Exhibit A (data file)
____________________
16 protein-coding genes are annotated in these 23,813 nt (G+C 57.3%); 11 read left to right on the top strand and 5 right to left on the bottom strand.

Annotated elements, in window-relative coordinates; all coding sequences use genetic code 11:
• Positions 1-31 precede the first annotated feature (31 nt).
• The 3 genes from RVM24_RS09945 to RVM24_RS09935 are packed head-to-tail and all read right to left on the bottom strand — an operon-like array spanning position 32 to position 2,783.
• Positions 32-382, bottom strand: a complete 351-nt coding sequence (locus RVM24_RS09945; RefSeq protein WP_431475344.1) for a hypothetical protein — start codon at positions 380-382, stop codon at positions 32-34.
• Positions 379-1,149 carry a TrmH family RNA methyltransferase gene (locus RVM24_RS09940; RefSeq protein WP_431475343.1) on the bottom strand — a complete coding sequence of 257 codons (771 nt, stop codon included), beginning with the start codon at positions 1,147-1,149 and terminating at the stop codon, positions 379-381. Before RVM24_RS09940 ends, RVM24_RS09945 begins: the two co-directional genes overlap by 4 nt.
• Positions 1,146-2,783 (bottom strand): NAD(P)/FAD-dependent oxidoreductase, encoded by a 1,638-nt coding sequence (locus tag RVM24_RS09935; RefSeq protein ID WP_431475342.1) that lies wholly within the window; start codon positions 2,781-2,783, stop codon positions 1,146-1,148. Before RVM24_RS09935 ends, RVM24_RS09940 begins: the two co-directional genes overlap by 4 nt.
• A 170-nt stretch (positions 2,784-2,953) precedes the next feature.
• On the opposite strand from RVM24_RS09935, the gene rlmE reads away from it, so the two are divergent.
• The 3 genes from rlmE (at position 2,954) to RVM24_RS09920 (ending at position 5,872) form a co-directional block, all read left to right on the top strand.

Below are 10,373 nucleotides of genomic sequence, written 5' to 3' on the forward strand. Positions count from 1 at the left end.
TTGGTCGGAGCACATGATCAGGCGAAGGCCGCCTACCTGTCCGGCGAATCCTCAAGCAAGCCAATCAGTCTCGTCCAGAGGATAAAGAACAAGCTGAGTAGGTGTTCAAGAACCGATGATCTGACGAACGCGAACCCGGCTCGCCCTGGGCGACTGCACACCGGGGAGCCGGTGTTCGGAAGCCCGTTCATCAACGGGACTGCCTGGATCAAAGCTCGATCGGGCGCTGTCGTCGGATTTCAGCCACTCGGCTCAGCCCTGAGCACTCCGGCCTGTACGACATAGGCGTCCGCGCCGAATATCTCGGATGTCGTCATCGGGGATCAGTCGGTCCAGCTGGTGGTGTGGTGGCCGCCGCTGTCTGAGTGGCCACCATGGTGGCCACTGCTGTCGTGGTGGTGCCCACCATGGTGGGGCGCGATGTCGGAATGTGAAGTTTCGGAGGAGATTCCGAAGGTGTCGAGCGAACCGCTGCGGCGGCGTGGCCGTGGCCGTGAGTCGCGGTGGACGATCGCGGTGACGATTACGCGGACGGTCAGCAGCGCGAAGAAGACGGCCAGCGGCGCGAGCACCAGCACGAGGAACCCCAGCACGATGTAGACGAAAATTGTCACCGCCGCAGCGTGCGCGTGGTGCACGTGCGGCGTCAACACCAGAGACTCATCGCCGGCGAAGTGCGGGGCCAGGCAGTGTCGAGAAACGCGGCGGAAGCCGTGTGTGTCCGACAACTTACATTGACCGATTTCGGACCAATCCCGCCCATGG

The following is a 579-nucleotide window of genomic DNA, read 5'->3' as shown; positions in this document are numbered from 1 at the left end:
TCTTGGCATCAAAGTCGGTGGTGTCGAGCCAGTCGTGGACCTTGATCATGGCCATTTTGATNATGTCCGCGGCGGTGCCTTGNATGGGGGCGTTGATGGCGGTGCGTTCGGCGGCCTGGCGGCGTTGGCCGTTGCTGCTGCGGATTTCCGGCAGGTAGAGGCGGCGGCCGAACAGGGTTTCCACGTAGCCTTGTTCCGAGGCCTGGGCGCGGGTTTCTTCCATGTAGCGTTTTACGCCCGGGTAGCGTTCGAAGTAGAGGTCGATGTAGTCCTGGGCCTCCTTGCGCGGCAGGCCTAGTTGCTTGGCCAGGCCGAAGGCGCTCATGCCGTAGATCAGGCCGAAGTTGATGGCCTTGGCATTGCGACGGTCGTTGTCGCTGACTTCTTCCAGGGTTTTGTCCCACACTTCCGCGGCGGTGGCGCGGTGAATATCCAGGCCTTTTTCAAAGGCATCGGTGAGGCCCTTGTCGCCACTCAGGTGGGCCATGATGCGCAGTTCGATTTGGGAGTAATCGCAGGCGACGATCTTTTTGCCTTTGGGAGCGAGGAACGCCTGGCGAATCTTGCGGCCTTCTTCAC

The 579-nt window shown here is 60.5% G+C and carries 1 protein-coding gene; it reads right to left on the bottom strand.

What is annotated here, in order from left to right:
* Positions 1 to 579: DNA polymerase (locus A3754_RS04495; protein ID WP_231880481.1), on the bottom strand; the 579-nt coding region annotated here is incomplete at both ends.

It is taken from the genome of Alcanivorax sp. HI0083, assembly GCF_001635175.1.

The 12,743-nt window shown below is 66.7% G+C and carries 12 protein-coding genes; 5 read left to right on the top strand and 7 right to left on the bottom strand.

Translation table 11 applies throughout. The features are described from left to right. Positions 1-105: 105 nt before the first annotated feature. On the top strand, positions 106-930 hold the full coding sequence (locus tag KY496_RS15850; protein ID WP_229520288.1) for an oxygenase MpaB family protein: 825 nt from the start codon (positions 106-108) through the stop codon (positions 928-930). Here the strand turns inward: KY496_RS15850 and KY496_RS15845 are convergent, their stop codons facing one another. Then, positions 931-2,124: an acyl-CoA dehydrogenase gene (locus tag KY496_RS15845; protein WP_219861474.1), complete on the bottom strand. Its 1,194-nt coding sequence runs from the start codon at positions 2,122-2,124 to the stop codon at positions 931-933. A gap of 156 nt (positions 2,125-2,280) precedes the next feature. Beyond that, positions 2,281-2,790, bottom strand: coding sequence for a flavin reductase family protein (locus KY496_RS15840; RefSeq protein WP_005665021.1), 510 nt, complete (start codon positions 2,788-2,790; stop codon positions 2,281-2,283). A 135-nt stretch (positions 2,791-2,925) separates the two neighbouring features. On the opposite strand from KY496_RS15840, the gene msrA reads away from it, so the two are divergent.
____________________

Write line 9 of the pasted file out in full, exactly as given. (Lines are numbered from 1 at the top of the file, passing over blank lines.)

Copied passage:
• On the opposite strand from RVM24_RS09935, the gene rlmE reads away from it, so the two are divergent.